I am trying to recurse into folders and then run commands on them, using bash script. Any suggestions?

  • 3
    The problem is unclear. Do you simply want to use find to execute a command on all the files beneath a given directory? Aug 26, 2009 at 10:48
  • 3
    the answer is in my down vote then :)
    – drAlberT
    Aug 26, 2009 at 10:48
  • I just want to rename all the files under a directory
    – miro
    Aug 27, 2009 at 1:53

7 Answers 7


If you want to recurse into directories, executing a command on each file found in those, I would use the find command, instead of writing anything using shell-script, I think.

That command can receive lots of parameters, like type to filter the types of files returned, or exec to execute a command on each result.

For instance, to find directories that are under the one I'm currently in :

find . -type d -exec echo "Hello, '{}'" \;

Which will get me somehthing like :

Hello, '.'
Hello, './.libs'
Hello, './include'
Hello, './autom4te.cache'
Hello, './build'
Hello, './modules'

Same to find the files under the current directory :

find . -type f -exec echo "Hello, '{}'" \;

which will get me something like this :

Hello, './config.guess'
Hello, './config.sub'
Hello, './.libs/memcache_session.o'
Hello, './.libs/memcache_standard_hash.o'
Hello, './.libs/memcache_consistent_hash.o'
Hello, './.libs/memcache.so'
Hello, './.libs/memcache.lai'
Hello, './.libs/memcache.o'
Hello, './.libs/memcache_queue.o'
Hello, './install-sh'
Hello, './config.h.in'
Hello, './php_memcache.h'

Some would say "it's not shell"... But why re-invent the wheel ?
(And, in a way, it is shell ^^ )

For more informations, you can take a look at :

  • If you need to rename directories as well as files recursively check out this answer: stackoverflow.com/questions/4268591/…
    – JJones
    Dec 11, 2013 at 8:59
  • thanks. how would i adjust this to look just for sub-directories of my current directory, and not look for sub-sub directories
    – Zach Smith
    Oct 18, 2017 at 9:51
  • ah. like this: find . -maxdepth 1 -type d -exec echo "Hello, '{}'" \;
    – Zach Smith
    Oct 18, 2017 at 9:52
  • How do I make it use a function? I have it defined with wavogg() { stuff } and find just says 'wavogg': No such file or directory Mar 19, 2019 at 23:26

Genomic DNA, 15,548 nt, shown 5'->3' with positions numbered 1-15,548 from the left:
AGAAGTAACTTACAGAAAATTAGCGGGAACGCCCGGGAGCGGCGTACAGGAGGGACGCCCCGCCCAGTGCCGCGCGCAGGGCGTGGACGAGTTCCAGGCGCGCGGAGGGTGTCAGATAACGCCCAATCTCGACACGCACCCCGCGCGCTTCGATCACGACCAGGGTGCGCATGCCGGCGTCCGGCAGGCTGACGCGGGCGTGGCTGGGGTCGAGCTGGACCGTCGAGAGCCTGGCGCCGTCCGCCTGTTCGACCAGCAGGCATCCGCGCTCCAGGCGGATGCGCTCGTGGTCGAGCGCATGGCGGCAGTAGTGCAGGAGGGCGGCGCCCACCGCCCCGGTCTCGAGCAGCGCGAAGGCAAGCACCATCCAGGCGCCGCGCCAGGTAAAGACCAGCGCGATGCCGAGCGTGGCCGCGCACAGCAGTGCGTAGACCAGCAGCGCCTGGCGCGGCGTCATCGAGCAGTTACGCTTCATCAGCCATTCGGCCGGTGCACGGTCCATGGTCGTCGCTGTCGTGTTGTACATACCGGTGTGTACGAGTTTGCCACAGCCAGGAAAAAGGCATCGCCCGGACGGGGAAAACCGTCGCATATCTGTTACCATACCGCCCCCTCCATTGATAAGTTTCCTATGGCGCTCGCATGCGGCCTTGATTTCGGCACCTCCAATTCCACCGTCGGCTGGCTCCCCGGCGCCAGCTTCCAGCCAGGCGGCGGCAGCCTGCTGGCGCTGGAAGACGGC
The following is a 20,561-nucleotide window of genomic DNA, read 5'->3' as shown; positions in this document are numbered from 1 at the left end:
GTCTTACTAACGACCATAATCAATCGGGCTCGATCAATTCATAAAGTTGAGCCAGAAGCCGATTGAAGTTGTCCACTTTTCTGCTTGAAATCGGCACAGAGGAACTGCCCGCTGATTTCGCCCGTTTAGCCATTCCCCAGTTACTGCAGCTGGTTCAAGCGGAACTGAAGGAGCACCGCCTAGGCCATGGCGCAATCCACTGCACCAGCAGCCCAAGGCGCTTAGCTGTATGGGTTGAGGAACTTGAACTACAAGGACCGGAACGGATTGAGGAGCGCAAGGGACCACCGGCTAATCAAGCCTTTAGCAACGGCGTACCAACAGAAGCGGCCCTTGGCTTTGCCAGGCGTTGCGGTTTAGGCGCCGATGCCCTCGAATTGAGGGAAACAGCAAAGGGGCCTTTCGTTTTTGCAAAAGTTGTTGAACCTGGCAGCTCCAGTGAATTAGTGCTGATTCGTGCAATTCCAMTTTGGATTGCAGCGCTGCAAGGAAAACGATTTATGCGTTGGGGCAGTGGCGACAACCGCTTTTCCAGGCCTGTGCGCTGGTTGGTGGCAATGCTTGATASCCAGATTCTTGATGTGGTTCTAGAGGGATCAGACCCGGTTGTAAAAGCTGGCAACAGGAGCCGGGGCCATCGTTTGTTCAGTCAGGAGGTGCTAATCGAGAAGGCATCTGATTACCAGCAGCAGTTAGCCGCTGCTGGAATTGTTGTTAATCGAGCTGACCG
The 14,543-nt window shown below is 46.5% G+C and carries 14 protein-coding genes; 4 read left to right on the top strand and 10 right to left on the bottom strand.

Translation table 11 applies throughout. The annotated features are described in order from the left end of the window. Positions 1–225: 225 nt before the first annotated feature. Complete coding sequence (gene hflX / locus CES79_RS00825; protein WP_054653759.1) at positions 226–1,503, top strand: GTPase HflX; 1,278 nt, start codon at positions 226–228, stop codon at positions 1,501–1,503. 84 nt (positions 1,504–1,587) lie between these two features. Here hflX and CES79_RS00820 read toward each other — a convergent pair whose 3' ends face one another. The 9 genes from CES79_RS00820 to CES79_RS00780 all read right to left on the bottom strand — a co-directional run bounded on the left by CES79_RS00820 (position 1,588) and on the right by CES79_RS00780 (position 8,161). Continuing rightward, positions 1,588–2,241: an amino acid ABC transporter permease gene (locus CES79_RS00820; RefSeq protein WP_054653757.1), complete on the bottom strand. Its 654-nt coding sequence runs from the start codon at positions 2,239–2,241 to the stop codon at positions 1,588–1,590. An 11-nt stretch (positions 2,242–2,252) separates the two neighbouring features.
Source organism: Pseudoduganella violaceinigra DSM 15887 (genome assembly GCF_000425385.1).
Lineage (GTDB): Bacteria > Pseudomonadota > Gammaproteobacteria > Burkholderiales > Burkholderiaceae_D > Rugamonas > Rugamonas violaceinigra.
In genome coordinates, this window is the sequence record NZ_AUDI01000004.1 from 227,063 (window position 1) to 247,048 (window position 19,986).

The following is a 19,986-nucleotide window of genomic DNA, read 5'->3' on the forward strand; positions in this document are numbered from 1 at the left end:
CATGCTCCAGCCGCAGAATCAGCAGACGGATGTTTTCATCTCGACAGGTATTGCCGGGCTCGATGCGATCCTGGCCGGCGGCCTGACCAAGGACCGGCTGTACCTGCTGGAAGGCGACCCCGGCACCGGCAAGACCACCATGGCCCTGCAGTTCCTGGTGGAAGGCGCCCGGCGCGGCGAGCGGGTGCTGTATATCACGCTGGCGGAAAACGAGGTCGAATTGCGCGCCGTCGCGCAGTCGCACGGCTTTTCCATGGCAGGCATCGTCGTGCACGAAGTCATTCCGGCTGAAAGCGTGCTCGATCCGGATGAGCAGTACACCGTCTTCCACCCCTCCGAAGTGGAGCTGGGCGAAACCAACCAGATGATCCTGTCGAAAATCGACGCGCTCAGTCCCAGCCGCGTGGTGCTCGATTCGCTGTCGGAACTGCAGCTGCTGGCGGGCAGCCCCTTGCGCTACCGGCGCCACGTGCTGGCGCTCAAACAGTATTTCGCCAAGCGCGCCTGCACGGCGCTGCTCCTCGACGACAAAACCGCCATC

• Actually, it also doesn't seem to work with cd... find . -type d -exec cd "'{}'" \; Mar 19, 2019 at 23:27

Bash 4.0 introduced the globstar option, so a construct like:

for f in mydir/**/*
  # operations here

...will act recursively on whatever lands in $f. Turn this on with "shopt -s globstar", otherwise the ** will be treated as a singular *.

Found this gem today at http://www.linuxjournal.com/content/globstar-new-bash-globbing-option, after being inspired by the zsh construct (which I have enabled by default).


Some basic shells miss commands like 'find' and some of their commands don't support recursivity. In that case you can use this script to run the desired command in all subdirs in the tree:

for i in $(ls -R | grep :); do
    DIR=${i%:}                    # Strip ':'
    cd $DIR
    $1                            # Your command
    cd $CDIR

If you name the above "recurse.sh" then use:

./recurse.sh <command>

Example (change the owner/group to 'root' of all files in the tree):

./recurse.sh "chown 0:0 *"
  • awesome, this works perfectlly
    – Dax
    Oct 8, 2021 at 12:06

Something like this should achieve your goal:

function RecurseDirs
    for f in "$@"
    -----your activity here-----
        if [[ -d "${f}" ]]; then
            cd "${f}"
            RecurseDirs $(ls -1 ".")
            cd ..

Have a look at the find command and check the switches -type (use d to specify directory) and -exec (to specify a command to execute).


Sorry I don't understand what you are asking. The best I can guess with your question is

find -type d -exec scriptname.sh \{\} \;
  • In this case, the script will be executed inside each dir?
    – Sigur
    Nov 26, 2016 at 13:37
  • 1
    Nope, the script is executed in the location of find. Dec 9, 2016 at 13:08

For most recursive file operations, you want to use find, as the other answers explain.

There is an example of a recursive bash script included in the bash-doc package. If you've got those examples installed, it will be at /usr/share/doc/bash/examples/functions/recurse (on Debian).

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